Fall 2001

Barotropic Waves Generated by Rapidly Moving Storms

Doug Mercer, Jinyu Sheng, Richard Greatbatch, and Josko Bobanovic

Environment Canada
Newfoundland Weather Centre, Gander

4:30 p.m., Thursday, September 27, 2001


Danish Efforts Of Modelling The Waters Around Greenland

Nicolai Kliem

Bedford Institute of Oceanography

4:30pm, Thursday, October 4, 2001

Abstract: The efforts made at the Danish Meteorological Institute to model the ocean circulation and the drift of sea ice in the waters around Greenland will be presented. The main objective of the study was originally to be able to predict sea ice drift in the waters around Greenland 2-3 days in advance, with the ocean modelling serving as forcing for a sea ice model. Though, the Ocean modeling has received increasingly priority with participation in a study of drift of shrimp larvae. Emphasis has mainly been on the area around Cape Farewell as well as the West-Greenland waters.

The presentation will start with the efforts of modelling the ocean current off Cape Farewell, following by the ideas for simulating the Labrador Sea and Baffin Bay.

Second part of the presentation will be on the drift of sea ice in the Cape Farewell area. During the study a sea ice model was developed and is in the process of being applied for operational forecasts. The forecasting system will be described. The model is a relatively simple drift model. Results from the validation highlight the most important limitations of the model, and provides directions for further development.

Influence of curved coastlines on an idealized shallow water free-slip ocean and the inertial runaway problem

Frederic Dupont

Bedford Institute of Oceanography

4:30pm, Thursday, October 11, 2001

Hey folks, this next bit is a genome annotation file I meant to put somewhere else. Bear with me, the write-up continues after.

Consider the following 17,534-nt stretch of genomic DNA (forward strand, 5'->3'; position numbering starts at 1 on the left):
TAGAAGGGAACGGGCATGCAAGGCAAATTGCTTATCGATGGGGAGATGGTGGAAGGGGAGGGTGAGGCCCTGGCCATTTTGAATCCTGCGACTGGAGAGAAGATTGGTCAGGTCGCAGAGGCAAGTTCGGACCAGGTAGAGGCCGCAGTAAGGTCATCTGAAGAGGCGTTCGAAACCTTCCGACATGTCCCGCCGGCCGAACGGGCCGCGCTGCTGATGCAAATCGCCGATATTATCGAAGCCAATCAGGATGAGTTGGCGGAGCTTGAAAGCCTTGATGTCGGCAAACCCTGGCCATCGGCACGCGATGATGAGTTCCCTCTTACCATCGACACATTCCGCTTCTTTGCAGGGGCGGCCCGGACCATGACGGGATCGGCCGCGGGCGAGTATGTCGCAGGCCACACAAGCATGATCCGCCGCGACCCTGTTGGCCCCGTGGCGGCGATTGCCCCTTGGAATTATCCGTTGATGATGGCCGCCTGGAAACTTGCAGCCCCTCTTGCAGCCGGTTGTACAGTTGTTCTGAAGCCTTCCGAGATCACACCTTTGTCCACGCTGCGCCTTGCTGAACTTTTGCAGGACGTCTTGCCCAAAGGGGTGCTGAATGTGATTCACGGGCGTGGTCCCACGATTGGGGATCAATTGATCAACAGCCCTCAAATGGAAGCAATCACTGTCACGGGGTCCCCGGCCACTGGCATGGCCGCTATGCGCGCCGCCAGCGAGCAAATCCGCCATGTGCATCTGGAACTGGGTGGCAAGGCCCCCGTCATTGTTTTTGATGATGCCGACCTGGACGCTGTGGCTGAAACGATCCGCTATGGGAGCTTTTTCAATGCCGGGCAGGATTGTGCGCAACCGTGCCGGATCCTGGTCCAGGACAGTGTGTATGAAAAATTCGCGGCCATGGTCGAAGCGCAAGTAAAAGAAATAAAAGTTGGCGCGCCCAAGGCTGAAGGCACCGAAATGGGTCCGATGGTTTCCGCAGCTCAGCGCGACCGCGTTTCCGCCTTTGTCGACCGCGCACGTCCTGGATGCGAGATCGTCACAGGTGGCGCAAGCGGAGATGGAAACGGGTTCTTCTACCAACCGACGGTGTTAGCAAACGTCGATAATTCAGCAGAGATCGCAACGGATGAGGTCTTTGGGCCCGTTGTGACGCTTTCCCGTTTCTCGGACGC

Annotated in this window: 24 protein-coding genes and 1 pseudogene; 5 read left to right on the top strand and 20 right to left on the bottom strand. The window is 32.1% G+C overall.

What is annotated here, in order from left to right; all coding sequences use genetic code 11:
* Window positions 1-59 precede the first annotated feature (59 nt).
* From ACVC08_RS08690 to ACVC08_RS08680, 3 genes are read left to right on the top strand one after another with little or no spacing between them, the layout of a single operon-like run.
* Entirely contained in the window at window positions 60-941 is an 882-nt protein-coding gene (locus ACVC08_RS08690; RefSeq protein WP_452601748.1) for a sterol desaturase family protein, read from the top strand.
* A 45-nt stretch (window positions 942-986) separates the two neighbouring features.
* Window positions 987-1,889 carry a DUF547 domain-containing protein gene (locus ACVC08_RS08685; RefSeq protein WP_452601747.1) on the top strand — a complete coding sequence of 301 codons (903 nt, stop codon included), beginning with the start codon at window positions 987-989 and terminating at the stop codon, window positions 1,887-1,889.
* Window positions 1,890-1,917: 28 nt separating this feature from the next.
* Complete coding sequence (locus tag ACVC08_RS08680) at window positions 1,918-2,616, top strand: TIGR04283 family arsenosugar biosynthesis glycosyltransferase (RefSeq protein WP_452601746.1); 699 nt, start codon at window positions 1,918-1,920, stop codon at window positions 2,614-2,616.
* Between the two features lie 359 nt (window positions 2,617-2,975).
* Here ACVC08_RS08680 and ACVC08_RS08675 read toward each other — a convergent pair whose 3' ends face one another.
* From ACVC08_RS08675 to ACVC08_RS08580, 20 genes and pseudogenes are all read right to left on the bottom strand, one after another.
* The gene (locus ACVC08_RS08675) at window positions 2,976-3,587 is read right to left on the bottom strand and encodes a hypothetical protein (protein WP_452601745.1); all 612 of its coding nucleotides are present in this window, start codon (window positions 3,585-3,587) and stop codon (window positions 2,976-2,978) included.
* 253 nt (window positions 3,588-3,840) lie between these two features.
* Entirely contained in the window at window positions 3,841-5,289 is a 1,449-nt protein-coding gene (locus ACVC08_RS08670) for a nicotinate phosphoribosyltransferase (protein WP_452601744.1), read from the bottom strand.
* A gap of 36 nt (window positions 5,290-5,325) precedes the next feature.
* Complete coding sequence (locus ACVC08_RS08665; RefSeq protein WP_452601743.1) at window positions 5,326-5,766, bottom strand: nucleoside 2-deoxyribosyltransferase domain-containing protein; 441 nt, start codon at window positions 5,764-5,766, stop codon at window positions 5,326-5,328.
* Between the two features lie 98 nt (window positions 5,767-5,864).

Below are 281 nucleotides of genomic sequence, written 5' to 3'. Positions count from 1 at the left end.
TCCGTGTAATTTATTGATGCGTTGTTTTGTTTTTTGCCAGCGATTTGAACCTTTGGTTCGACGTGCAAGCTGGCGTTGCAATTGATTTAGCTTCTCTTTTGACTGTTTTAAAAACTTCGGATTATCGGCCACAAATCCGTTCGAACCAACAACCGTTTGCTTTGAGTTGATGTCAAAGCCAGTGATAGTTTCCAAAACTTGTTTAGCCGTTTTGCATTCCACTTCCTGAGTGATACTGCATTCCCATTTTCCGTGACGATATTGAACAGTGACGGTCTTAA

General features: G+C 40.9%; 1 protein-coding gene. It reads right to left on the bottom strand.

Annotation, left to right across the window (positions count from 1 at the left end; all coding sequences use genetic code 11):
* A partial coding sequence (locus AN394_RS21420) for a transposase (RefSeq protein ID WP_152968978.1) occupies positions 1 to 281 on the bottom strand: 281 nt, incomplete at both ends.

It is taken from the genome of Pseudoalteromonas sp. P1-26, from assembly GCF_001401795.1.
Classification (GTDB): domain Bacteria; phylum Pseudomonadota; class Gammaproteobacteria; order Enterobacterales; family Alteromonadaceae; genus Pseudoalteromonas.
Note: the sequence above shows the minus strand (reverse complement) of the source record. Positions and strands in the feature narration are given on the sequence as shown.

Abstract: We used a spectral element shallow water model for investigating the "inertial runaway problem" in irregular domains for the single-gyre Munk problem. Ideally, one would like the statistical equilibrium observed at large Reynolds number to be insensitive to model choices that are not well founded, e.g., the precise value of the viscous coefficient, and choice of dynamic boundary condition. Simple models of geophysical flows are indeed very sensitive to these choices. For example, flows typically converge to unrealisticly strong circulations, particularly under free-slip boundary conditions, even at rather modest Reynolds numbers. This is referred to as the "inertial runaway problem". We showed that the addition of irregular coastlines to the canonical problem helps to slow considerably the circulation, but does not prevent runway.

Observing Internal Waves with a Digital Camera

Daniel Bourgault

Department of Oceanography
Dalhousie University

4:30pm, Thursday, October 18, 2001

Abstract: In the summer of 2000 I experimented with the use of a digital camera to observe the sea-surface signature of high-frequency internal gravity waves. Internal waves could be clearly identified from areal photographs as propagating bands of slightly different sea-surface roughness. After refinements this method could provide an interesting mean to evaluate the direction of propagation, the phase speed, and wavelength of internal waves.

Weak Constraint Parameter Estimation in Ecosystem Modeling

Svetlana Loza

Department of Oceanography
Dalhousie University

4:30pm, Thursday, October 25, 2001


Seasonal Nudging of Deep Ocean and Shelf Models

Keith Thompson

Department of Oceanmography
Dalhousie University

4:30pm, Thursday, November 1, 2001


A Model of the North Atlantic with Assimilation of Hydrographic Data

Dan Wright

Bedford Institute of Oceanography

4:30pm, Thursday, November 8, 2001


A Brief History of Edge Waves

A.J. Bowen and S. Henderson

Department of Oceanography